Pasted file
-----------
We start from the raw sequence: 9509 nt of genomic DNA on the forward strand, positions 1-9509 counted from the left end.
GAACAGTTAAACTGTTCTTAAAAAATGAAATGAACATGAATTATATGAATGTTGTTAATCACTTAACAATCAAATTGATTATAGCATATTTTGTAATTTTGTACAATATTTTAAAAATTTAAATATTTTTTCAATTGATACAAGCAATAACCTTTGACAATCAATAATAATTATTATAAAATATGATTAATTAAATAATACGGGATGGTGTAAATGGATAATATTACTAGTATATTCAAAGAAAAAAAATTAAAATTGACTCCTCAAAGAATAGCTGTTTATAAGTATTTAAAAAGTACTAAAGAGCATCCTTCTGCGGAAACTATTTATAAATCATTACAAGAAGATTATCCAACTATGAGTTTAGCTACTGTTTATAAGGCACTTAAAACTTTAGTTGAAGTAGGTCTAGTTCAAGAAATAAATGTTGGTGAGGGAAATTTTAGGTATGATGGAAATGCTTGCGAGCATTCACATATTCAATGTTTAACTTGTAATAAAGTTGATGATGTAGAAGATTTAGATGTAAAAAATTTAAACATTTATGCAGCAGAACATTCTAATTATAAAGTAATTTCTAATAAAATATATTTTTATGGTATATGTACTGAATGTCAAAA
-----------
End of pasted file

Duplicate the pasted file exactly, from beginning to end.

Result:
We start from the raw sequence: 9509 nt of genomic DNA on the forward strand, positions 1-9509 counted from the left end.
GAACAGTTAAACTGTTCTTAAAAAATGAAATGAACATGAATTATATGAATGTTGTTAATCACTTAACAATCAAATTGATTATAGCATATTTTGTAATTTTGTACAATATTTTAAAAATTTAAATATTTTTTCAATTGATACAAGCAATAACCTTTGACAATCAATAATAATTATTATAAAATATGATTAATTAAATAATACGGGATGGTGTAAATGGATAATATTACTAGTATATTCAAAGAAAAAAAATTAAAATTGACTCCTCAAAGAATAGCTGTTTATAAGTATTTAAAAAGTACTAAAGAGCATCCTTCTGCGGAAACTATTTATAAATCATTACAAGAAGATTATCCAACTATGAGTTTAGCTACTGTTTATAAGGCACTTAAAACTTTAGTTGAAGTAGGTCTAGTTCAAGAAATAAATGTTGGTGAGGGAAATTTTAGGTATGATGGAAATGCTTGCGAGCATTCACATATTCAATGTTTAACTTGTAATAAAGTTGATGATGTAGAAGATTTAGATGTAAAAAATTTAAACATTTATGCAGCAGAACATTCTAATTATAAAGTAATTTCTAATAAAATATATTTTTATGGTATATGTACTGAATGTCAAAA